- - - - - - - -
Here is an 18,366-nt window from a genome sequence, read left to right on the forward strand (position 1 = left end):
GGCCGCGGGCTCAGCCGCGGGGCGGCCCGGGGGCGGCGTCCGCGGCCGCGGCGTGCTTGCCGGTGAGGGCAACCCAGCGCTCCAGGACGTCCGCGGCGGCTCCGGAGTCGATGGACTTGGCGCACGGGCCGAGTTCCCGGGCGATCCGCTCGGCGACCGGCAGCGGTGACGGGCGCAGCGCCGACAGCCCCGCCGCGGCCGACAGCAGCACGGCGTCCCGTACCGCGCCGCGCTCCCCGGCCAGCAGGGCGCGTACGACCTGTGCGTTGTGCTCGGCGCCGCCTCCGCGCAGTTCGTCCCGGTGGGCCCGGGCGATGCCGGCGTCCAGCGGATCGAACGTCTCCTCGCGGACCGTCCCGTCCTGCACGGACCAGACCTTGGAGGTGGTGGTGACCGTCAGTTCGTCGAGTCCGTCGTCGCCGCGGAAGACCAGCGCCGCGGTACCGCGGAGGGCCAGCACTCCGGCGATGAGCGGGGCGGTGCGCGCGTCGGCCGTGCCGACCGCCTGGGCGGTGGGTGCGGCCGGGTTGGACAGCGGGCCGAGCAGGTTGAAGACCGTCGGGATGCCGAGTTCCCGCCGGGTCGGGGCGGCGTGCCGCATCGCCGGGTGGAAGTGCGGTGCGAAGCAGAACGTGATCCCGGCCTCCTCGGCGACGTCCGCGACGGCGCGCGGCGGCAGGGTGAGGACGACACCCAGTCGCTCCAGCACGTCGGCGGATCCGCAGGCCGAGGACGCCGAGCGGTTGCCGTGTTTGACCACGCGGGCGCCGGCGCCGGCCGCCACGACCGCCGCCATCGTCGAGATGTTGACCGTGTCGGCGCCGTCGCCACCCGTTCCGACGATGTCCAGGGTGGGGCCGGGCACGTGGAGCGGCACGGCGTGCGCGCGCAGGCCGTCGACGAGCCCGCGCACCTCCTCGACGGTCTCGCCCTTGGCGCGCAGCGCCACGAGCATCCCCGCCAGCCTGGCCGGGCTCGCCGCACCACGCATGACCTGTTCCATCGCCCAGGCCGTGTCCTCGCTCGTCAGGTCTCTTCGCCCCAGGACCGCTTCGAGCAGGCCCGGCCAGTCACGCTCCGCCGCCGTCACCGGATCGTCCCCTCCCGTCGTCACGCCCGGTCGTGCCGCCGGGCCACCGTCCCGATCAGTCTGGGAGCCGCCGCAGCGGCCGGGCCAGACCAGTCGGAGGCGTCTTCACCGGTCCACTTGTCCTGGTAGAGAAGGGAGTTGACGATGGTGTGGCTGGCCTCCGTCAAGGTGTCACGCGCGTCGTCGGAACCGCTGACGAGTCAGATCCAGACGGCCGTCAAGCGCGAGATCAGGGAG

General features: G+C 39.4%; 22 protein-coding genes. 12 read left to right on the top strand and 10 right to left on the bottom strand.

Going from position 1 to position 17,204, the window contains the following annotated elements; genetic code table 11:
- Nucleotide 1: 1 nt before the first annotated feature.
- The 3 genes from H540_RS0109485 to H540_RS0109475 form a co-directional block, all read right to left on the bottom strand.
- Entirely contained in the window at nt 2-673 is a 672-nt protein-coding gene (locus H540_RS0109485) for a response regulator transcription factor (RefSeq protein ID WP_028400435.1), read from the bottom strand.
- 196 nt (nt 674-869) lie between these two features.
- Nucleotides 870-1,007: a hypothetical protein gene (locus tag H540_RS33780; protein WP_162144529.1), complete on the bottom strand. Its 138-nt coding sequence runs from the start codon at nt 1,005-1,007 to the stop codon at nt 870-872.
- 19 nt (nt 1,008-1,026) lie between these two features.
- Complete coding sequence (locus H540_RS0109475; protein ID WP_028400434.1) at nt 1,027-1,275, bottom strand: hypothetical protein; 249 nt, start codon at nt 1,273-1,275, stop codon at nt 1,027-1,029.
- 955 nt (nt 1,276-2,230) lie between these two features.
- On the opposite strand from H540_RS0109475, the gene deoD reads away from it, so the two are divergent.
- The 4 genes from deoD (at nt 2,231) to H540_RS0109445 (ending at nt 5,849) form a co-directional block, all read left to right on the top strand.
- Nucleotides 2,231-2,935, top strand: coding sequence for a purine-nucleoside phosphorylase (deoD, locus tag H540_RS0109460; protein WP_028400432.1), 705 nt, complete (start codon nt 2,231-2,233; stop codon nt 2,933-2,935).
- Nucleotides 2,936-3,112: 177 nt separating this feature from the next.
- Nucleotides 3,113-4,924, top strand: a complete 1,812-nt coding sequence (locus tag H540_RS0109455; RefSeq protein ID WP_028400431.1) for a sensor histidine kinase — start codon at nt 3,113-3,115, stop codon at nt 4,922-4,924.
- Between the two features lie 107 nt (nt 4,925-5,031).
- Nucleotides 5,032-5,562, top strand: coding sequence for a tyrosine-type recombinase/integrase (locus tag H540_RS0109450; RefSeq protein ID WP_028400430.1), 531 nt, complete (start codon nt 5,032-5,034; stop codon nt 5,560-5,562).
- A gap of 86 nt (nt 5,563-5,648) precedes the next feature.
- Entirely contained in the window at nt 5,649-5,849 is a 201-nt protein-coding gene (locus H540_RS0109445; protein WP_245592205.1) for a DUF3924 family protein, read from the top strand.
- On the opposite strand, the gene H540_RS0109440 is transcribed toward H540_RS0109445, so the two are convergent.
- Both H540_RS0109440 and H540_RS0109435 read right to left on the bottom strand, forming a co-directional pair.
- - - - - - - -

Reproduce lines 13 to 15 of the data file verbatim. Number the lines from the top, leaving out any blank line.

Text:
- On the opposite strand from H540_RS0109475, the gene deoD reads away from it, so the two are divergent.
- The 4 genes from deoD (at nt 2,231) to H540_RS0109445 (ending at nt 5,849) form a co-directional block, all read left to right on the top strand.
- Nucleotides 2,231-2,935, top strand: coding sequence for a purine-nucleoside phosphorylase (deoD, locus tag H540_RS0109460; protein WP_028400432.1), 705 nt, complete (start codon nt 2,231-2,233; stop codon nt 2,933-2,935).